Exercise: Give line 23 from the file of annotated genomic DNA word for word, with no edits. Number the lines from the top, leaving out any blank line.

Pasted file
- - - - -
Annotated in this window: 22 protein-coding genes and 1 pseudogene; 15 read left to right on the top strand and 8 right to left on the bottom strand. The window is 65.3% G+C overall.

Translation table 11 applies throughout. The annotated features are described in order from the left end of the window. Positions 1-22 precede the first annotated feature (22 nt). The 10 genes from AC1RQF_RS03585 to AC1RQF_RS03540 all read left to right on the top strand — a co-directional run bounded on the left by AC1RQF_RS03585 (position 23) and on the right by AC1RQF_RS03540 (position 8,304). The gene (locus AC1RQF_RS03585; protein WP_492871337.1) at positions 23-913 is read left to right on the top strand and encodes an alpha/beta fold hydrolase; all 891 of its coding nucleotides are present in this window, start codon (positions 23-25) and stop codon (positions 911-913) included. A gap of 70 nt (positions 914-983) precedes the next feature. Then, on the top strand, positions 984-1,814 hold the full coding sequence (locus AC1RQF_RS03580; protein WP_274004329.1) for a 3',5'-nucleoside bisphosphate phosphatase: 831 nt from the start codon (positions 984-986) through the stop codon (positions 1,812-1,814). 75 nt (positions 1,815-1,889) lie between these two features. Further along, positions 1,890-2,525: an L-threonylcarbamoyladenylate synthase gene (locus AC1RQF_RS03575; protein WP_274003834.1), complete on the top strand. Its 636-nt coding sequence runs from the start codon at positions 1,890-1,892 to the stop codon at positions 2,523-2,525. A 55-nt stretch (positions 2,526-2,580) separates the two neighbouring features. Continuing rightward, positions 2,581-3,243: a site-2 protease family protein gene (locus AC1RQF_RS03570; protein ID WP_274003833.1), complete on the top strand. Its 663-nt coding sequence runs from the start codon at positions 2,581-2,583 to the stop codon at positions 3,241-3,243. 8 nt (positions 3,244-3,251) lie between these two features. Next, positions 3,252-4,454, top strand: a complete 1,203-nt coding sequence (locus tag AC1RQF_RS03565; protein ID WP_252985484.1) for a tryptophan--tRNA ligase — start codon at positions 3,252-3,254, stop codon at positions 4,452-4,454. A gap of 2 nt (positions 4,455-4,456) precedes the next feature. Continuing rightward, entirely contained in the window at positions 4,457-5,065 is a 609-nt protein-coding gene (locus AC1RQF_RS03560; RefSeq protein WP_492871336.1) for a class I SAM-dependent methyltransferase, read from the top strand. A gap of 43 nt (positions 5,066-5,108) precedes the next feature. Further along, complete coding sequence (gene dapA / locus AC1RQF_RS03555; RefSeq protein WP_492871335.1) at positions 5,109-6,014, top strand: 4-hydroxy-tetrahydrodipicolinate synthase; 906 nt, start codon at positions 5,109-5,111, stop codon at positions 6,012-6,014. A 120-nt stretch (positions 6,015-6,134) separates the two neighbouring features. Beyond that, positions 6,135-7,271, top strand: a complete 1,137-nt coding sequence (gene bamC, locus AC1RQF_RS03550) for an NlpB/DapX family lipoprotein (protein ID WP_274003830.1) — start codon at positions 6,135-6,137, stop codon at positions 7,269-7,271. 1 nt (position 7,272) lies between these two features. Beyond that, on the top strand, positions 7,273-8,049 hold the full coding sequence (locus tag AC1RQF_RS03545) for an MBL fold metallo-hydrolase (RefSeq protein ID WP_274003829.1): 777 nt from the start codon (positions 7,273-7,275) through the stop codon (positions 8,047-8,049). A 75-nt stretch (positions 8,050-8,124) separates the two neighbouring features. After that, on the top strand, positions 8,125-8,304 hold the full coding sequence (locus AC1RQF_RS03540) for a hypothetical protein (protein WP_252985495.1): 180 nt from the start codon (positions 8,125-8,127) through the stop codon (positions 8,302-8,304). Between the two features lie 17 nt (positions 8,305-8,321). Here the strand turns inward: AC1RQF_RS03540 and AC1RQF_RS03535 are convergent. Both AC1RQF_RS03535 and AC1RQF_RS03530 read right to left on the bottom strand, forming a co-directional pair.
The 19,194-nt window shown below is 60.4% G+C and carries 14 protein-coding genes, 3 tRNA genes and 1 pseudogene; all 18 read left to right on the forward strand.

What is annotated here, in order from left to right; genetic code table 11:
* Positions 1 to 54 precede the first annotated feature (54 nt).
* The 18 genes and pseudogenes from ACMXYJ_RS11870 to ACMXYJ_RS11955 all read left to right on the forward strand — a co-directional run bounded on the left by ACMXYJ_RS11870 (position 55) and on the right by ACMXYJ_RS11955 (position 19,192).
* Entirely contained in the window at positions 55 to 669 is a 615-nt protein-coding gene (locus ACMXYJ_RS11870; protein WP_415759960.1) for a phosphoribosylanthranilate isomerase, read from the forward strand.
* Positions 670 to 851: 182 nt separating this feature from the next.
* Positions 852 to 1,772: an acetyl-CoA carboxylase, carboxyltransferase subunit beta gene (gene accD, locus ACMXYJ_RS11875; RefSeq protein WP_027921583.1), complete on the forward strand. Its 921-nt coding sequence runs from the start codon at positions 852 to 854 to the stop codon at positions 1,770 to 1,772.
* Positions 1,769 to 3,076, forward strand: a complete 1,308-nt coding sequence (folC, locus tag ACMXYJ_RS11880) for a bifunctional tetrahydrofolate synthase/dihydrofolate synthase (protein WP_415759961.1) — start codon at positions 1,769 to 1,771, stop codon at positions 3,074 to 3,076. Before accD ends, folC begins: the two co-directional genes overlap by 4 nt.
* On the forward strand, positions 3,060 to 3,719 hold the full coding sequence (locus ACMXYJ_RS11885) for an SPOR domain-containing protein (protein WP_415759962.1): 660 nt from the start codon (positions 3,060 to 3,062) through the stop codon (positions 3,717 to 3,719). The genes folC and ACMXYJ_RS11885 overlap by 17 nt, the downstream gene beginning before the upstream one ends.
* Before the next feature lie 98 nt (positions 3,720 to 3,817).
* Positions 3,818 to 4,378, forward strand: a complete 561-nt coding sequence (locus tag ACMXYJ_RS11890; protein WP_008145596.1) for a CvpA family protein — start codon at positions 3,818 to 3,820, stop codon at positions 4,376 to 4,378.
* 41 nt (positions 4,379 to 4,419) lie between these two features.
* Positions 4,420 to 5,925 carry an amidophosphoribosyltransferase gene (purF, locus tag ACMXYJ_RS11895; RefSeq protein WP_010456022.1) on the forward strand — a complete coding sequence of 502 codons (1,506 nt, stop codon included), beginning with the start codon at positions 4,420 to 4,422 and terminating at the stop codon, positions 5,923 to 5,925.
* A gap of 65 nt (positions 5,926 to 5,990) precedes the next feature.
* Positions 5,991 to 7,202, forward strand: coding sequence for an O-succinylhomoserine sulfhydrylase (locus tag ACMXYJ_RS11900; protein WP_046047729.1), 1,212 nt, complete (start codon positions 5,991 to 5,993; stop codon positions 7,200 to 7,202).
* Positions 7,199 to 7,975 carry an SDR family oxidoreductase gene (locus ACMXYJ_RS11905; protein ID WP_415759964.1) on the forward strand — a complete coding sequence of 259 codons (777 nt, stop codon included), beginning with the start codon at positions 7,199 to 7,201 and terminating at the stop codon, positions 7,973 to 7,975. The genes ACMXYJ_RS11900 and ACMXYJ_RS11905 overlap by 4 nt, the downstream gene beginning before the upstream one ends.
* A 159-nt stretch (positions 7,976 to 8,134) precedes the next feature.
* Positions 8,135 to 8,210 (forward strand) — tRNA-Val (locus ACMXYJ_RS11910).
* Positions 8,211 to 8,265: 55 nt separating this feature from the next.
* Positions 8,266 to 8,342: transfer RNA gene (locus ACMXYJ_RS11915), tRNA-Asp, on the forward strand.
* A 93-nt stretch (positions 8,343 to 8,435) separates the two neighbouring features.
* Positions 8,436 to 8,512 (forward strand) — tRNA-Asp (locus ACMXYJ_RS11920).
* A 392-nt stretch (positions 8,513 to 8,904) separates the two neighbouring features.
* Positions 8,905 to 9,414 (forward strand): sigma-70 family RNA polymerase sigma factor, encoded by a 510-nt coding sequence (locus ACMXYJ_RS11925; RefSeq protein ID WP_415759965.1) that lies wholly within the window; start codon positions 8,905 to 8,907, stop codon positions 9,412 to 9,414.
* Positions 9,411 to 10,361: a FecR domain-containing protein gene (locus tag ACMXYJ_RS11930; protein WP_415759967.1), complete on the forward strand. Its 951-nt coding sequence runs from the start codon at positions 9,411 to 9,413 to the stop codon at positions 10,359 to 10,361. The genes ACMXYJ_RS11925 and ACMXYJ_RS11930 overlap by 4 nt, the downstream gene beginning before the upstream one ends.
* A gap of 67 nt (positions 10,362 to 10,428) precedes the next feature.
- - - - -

* A 93-nt stretch (positions 8,343 to 8,435) separates the two neighbouring features.